In recent years, Lloyds Bank, Wells Fargo, Chemical Bank, First Chicago, and Hongkong and Shanghai Banking Corp. all have pulled out of Italy, citing a lack of profits in wholesale banking.
As a result, some foreign banks are entering strategic alliances with domestic banks, under which they are striking operational and product agreements. In some cases, the agreements are supported by cross-shareholding pacts.
Several such accords already have been settled, including those between Austria's Creditanstalt and Banco Genimiano; Japan's Mitsui Taiyo-Kobe and Monte dei Paschi; and Spain's Banco Santander with Cariplo.
Changes Coming for Banks
In a drive to become more competitive, many of Italy's nonstate banks are expected to modernize outdated infrastructures, slash costs, and shoot for additional penetration in their home market.
For one thing, many Italian banks are dwarfed in comparison to larger European players. In terms of assets, the nation's biggest bank - Banca Commerciale Italiana - ranks as just the 15th largest in Europe.
Moreover, the three best capitalized Italian banks - Istituto Bancario San Paolo di Torino, Monte dei Paschi, and Cariplo - last year accounted for 25% of the country's total banking assets. By contrast, France's three most heavily capitalized banks accounted for 42% of French banking assets; in Britain, the top three claimed a 56% share.
Shortage of Branches
Other data show the Italian system also is woefully underbranched. Each of the country's 16,000 bank branches serves an average of 3,729 people. The figure in Spain, Germany, France, and Britain is about 1,847 people.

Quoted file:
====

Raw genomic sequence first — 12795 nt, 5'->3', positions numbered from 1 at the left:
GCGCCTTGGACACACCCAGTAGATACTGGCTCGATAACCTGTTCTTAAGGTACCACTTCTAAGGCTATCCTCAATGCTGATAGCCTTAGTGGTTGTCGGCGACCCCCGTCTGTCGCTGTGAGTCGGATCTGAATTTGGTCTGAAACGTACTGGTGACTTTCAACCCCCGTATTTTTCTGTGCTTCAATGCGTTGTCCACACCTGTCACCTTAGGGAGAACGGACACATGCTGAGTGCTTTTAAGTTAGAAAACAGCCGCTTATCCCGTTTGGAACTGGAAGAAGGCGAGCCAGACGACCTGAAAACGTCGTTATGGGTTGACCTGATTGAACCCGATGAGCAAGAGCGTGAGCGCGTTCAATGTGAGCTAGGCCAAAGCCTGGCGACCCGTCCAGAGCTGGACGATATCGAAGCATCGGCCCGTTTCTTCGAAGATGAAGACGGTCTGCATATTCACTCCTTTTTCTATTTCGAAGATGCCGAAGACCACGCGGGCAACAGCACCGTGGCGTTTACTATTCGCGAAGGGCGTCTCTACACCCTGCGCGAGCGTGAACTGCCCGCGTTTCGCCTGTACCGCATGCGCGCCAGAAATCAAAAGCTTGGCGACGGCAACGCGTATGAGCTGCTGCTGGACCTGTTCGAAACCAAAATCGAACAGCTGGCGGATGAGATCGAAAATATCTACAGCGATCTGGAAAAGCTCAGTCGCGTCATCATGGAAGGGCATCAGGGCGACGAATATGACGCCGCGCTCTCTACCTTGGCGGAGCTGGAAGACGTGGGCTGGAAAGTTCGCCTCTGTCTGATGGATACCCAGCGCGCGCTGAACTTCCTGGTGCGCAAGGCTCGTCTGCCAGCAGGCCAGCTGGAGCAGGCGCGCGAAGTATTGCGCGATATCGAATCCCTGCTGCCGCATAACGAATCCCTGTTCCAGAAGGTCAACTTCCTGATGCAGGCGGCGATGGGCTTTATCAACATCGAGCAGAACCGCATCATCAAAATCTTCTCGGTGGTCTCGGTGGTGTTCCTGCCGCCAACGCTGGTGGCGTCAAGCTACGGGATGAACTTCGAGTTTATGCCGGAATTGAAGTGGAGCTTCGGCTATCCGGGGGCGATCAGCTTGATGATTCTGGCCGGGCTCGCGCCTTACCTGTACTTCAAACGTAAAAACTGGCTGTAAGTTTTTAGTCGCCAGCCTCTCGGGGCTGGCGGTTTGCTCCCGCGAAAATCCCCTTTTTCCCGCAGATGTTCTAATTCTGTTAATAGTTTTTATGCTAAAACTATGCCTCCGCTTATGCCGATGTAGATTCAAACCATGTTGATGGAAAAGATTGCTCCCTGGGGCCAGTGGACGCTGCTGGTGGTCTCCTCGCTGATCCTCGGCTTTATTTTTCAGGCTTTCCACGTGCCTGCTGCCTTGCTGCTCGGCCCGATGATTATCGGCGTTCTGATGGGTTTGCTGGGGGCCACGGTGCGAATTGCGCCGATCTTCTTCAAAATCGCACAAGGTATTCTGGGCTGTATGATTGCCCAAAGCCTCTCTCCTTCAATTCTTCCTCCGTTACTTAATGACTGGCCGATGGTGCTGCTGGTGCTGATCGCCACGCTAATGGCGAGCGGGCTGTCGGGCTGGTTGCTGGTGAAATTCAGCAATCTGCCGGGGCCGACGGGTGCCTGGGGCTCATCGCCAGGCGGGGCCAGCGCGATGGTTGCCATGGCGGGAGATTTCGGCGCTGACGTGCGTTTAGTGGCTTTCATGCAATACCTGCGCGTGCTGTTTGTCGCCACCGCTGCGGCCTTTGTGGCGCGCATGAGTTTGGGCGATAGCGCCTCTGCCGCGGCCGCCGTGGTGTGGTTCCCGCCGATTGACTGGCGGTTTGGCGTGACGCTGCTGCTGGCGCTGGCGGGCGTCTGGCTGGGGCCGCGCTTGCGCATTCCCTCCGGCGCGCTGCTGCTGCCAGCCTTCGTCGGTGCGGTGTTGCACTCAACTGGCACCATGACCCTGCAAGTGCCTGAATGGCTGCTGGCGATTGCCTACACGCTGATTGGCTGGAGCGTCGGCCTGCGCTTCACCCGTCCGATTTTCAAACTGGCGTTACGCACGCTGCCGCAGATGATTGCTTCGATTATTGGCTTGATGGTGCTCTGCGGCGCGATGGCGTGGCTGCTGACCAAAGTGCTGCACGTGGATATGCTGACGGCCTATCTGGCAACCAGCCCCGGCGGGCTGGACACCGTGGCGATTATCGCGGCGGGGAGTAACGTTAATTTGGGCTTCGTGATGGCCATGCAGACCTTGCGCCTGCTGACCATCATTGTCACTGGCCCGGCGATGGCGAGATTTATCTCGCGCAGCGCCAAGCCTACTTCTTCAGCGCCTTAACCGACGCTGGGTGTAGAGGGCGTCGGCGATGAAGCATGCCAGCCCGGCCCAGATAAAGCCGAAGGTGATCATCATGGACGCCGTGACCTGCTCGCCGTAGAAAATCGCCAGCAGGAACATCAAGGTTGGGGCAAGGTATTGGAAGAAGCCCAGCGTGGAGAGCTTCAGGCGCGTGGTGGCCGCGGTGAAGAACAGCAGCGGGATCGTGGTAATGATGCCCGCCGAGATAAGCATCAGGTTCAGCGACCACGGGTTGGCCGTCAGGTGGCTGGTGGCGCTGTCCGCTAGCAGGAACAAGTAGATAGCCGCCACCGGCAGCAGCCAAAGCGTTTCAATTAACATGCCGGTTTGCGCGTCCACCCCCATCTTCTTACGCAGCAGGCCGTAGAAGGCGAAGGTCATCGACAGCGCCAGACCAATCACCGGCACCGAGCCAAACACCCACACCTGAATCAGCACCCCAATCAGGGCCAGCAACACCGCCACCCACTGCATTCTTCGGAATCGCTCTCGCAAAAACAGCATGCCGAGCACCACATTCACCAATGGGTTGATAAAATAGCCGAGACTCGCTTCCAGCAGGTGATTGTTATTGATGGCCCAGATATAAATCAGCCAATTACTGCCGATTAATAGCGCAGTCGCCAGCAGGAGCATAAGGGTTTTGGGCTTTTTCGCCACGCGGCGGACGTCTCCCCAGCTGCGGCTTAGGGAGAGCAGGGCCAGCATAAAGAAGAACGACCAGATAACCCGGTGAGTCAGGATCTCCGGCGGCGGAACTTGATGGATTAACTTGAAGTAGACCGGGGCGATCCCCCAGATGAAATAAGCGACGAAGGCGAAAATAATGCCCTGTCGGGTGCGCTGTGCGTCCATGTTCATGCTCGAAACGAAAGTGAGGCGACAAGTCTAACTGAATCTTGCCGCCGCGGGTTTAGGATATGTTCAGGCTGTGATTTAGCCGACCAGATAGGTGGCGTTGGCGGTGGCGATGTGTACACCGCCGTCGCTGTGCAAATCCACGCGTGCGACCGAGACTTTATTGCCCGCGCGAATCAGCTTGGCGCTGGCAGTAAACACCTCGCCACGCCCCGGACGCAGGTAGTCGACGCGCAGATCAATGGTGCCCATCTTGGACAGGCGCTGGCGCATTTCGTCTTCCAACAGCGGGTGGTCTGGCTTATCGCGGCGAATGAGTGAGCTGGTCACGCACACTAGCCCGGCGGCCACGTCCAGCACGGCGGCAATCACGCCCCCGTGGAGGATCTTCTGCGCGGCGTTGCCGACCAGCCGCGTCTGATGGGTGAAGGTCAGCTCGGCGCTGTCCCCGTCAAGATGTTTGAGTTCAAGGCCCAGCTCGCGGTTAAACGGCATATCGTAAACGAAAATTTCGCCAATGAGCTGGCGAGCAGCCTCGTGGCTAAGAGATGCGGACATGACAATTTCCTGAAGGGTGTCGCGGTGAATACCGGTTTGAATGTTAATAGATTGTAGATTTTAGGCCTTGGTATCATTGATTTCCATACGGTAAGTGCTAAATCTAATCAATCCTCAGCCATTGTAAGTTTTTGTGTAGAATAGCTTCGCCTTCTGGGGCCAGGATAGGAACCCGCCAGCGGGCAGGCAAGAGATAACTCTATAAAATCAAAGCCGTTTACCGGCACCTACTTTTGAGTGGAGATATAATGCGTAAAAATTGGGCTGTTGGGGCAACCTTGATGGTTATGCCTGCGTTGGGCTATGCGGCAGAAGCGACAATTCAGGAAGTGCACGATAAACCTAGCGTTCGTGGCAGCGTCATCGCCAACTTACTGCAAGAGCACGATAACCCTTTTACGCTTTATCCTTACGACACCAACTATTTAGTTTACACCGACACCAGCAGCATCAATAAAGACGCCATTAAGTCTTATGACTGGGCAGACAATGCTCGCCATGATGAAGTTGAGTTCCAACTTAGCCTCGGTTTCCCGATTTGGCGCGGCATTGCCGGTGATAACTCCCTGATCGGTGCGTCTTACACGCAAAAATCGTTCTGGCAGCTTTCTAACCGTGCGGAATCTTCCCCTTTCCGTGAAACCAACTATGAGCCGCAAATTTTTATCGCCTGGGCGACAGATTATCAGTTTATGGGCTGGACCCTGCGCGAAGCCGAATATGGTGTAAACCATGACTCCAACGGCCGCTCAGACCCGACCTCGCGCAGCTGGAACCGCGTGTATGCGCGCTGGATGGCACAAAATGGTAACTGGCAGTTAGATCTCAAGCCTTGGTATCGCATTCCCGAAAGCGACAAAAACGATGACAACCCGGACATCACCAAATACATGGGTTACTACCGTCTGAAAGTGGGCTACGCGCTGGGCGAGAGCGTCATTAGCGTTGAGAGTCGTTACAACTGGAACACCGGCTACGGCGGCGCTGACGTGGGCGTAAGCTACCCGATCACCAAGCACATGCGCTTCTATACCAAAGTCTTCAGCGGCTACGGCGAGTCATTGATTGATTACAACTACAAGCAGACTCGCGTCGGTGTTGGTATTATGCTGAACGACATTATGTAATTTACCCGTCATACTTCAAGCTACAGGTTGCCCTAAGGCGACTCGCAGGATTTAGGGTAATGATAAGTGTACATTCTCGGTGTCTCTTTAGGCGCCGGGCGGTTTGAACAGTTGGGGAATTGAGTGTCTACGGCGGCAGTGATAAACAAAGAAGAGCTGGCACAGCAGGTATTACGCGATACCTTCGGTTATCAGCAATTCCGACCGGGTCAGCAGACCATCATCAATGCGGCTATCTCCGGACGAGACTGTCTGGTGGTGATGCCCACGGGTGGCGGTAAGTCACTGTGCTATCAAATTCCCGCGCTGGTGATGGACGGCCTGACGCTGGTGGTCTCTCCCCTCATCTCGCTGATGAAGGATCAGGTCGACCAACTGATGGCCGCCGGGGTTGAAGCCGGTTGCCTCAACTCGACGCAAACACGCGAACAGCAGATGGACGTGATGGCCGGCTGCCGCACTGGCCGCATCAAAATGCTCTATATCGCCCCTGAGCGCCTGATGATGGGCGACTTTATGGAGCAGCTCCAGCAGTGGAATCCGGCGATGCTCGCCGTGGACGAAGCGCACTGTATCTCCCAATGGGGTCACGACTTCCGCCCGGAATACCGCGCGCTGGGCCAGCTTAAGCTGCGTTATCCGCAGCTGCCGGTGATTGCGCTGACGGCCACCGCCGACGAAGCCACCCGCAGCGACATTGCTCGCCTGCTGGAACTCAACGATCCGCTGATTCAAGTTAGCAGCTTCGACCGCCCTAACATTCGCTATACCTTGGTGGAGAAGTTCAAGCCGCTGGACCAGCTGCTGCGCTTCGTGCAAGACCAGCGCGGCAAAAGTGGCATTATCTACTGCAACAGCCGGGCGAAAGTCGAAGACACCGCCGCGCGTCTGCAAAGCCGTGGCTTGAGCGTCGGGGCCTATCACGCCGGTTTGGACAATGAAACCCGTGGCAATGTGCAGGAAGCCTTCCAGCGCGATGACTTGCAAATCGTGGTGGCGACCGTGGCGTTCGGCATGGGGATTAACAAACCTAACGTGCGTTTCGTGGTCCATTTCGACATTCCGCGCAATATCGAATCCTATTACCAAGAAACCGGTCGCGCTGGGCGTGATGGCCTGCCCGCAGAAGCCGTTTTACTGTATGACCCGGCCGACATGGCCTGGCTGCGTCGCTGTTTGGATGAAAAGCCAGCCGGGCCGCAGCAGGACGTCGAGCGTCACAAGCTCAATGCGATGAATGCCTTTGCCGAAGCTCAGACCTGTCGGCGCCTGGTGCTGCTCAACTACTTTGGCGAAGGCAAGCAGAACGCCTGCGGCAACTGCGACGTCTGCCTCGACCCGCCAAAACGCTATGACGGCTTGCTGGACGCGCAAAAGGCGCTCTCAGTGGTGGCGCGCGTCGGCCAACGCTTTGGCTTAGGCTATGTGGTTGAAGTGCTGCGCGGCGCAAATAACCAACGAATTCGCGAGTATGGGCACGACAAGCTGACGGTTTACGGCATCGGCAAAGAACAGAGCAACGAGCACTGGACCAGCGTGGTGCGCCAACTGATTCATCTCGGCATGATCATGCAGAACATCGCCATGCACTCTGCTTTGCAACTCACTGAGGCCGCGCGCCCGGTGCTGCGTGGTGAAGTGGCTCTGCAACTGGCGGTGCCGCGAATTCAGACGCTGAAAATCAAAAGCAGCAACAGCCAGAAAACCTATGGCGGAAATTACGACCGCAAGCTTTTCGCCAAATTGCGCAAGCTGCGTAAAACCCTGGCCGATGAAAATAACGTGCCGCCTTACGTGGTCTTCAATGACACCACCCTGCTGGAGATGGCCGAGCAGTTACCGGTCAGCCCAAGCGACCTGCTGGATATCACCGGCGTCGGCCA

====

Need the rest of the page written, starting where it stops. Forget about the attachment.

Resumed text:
And costwise, Italian banks are inefficient. According to the Paris-based Organization for Economic Cooperation and Development, Italy's banks have an average cost-income ratio of 70.1%. The figure elsewhere in Europe is less than 66%.
Italy also comes up short in the distribution of some modern banking products and technologies. The average population per ATM outlet is 12,975 customers. That compares with 8,147 in Germany, 4,760 in France, and 4,540 in Britain.
In addition, while some 4.5 million credit cards are circulating in the country, Salomon Brothers calculated a potential saturation level of up to 68 million. Thus far, card growth has been hamstrung by minimal retailer acceptance, a continuing preference for cash by consumers, and high national savings ratios.
Each Italian branch has an average of $26 million of deposits. Analysts and bankers maintain these deposits can be leveraged to generate new revenues.
In Britain, each branch has about $16 million of deposits. In Germany, the figure is $14 million; in France, $12 million.
Under the Amato laws, over five years ending in 1995, some $140 million of state funds will be made available to recapitalize the state banks. Much of the fresh capital is expected to be channeled to troubled institutions, such as Banca Nazionale del Lavoro.
Pending legislation - including a liberalization of branching - also would affect Italy's 1,100 smaller commercial and savings banks, and cooperative institutions.
In the past six months, there have been 3,800 applications to open new branches, Bank of Italy said.
PHOTO : Italy's Top Five
PHOTO : An Underbanked Market Customers per branch Source: Salomon Brothers International